Thursday, December 29, 2011

Croquis, Anyone?

I'm either enlightened or fucking crazy to be sharing this sketch of myself with the world:

Welcome to the ultimate vanity project.

I'm in the process of creating a more complete version of this with all of my horizontal and vertical measurements, but I thought I'd save you from it. :-)

I can scarcely report the 8 zillion steps involved in creating this. How I wish I could make fab digital sketches of myself wearing different items, like this. As it is, I don't know what use this will be to me in terms of adding clothing electronically, though I can print it out and sketch clothing ideas on top of the croquis.

Let's review this for a few moments, shall we?

I think it's time for a rousing chorus of "Fuck Barbie". Seriously, this is an accurate outline of me, apparently and, while at first I was shocked, now that I've spent 12 hours staring at it intently, it seems just fine.

What stands out most? My arms are freakin' long. I've always known this, but it's really writ large, huh? Obvs, my breasts are large and my shoulders narrow, but I'm a bit surprised that my waist isn't narrower. In my view of myself, it's very waspy :-)

Let me also say that I don't think it matters what this picture shows. When I'm walking around in the world, my essential self shines through. And it is hot, thank you very much.

So, what do you say. If you could twitch your nose and have your own croquis, would you do it? Do you find it reductionist? Let's discuss.


  1. This is awesome! I definitely would NOT have the courage to draw this sketch of myself ! I would have no waist - I think you have a wonderful full figure! Great post, btw!

  2. I thought once about doing something like this for myself, but aargh, way too much work. If I could nose-twitch and end up with a digitized version that I could then manipulate to work patterns around, I'd want that. But I know it would take some interesting work to absorb that visual representation of myself. I went through some of that when I had my artist girlfriend do my nude portrait a few years ago (as a gift for my husband). It's ultimately a good and a useful project but it's sobering and challenging . . . and there's a state you get to where you can see beauty in the representation, but also where you see it as quite separate from your physical, walking-around self, that also incorporates your spiritual (or whatever) entity.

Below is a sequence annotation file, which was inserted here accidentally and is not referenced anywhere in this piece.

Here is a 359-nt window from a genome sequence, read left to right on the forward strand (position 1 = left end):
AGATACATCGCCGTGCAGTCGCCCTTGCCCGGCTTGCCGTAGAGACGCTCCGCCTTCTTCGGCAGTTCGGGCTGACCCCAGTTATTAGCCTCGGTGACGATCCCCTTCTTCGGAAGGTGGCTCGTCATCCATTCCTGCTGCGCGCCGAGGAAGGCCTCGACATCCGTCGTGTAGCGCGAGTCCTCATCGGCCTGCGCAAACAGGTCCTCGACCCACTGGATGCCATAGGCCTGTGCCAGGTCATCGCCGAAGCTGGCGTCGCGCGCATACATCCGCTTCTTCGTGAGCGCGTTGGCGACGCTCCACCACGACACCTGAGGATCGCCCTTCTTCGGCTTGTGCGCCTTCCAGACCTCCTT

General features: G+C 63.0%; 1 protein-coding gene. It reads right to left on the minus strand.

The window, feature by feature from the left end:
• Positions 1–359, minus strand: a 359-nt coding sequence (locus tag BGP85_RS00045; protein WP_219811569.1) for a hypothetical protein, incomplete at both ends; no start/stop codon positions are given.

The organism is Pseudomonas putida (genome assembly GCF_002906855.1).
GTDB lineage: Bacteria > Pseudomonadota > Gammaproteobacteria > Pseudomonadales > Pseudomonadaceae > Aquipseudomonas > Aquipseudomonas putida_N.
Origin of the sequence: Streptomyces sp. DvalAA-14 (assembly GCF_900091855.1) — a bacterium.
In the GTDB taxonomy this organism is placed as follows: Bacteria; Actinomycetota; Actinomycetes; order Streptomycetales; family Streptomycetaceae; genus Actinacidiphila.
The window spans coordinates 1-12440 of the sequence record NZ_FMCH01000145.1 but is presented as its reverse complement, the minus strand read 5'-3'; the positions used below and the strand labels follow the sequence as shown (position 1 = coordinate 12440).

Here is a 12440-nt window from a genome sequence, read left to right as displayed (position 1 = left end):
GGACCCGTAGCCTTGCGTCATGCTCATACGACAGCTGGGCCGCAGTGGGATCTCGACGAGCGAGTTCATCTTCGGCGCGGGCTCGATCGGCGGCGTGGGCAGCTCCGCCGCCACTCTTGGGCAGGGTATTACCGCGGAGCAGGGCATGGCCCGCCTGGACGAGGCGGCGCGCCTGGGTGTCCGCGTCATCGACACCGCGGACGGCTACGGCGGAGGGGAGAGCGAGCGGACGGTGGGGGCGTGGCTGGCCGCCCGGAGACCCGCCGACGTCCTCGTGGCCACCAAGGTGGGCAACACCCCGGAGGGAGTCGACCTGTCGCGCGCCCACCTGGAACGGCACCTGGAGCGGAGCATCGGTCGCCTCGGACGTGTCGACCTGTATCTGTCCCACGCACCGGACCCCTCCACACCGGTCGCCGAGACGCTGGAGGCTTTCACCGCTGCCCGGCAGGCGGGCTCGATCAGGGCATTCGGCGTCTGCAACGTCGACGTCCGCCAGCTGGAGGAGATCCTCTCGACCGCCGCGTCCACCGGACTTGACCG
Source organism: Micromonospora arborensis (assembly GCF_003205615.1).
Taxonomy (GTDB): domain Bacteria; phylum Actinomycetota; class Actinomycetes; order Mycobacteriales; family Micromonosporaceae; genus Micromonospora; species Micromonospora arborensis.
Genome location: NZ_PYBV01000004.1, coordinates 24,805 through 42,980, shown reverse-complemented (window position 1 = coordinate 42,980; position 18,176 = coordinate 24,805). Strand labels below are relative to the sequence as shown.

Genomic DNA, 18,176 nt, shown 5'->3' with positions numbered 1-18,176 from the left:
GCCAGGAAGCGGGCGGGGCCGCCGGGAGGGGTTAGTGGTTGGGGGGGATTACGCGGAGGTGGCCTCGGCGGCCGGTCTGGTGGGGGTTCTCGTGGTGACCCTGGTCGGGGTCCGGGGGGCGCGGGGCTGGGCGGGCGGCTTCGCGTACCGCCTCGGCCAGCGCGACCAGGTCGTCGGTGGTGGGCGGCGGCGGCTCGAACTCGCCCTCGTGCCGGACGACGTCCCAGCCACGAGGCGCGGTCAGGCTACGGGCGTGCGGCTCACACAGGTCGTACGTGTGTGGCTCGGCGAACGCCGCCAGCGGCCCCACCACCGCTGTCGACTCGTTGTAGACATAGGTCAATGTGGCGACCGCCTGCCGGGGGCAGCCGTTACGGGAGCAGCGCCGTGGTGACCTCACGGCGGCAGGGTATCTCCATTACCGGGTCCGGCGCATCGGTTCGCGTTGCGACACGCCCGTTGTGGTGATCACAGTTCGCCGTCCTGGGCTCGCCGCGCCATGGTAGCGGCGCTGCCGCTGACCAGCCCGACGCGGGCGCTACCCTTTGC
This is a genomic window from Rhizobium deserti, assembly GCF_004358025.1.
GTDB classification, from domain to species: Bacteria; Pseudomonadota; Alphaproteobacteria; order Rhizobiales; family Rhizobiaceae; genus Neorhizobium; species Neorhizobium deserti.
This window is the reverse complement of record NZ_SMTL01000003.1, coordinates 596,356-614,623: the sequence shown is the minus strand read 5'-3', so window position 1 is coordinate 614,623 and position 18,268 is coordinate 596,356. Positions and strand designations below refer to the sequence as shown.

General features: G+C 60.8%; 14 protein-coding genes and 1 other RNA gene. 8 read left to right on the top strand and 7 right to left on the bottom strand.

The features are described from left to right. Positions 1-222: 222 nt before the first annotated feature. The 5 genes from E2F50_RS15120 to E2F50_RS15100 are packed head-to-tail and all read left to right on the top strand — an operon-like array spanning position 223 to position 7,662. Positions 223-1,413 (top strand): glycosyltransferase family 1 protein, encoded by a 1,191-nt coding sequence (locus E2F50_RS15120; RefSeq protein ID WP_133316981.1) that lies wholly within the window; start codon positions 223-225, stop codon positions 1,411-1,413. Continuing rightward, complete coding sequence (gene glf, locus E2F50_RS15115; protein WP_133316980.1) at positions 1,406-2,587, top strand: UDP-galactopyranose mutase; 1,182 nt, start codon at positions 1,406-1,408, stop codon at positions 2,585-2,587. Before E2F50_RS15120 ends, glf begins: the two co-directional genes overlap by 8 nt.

Your waist might not be wasp-ish, but it's definitely curvy. You look gorgeous! and brave (and enlightened)
    (amusing that my ver. word is "mists" given that you've listed yours from your eyes . . . )

  3. I LOVE that it has your glasses and face and hair!

    If I could twitch my nose, would I do it? Yes. If I had to put in all the hard work? Definitely not!

  4. I did my croquis once but since it didn't match the image in my head, I ditched it! *LOL* I guess that's like the ostrich putting its head in the sand but since I have a mental picture of what I look like and what looks good on me I will stick with that!

    Reality has no place in my sewing world! *LOL*

    BTW, I really stopped by to tell you that I so appreciate you and your comments. They are so encouraging and appreciative (there's that word again) and I'm so thankful that you visit my little corner of the world!

    Happy New Year!

  5. I use to model for a drawing class, so I have several of these already.

  6. I love your sketch/outline! And your sense of humor - the indexing of body parts, lol! I think your body is great - and a few proportion thoughts for garments will emphasize the beauty. I am not sure you have long arms, but 3/4 sleeves are an option... But, i was not planning to offer solutions - you must know them better than me. I just wanted to say that this post is very inspiring - we should celebrate our shape and personality!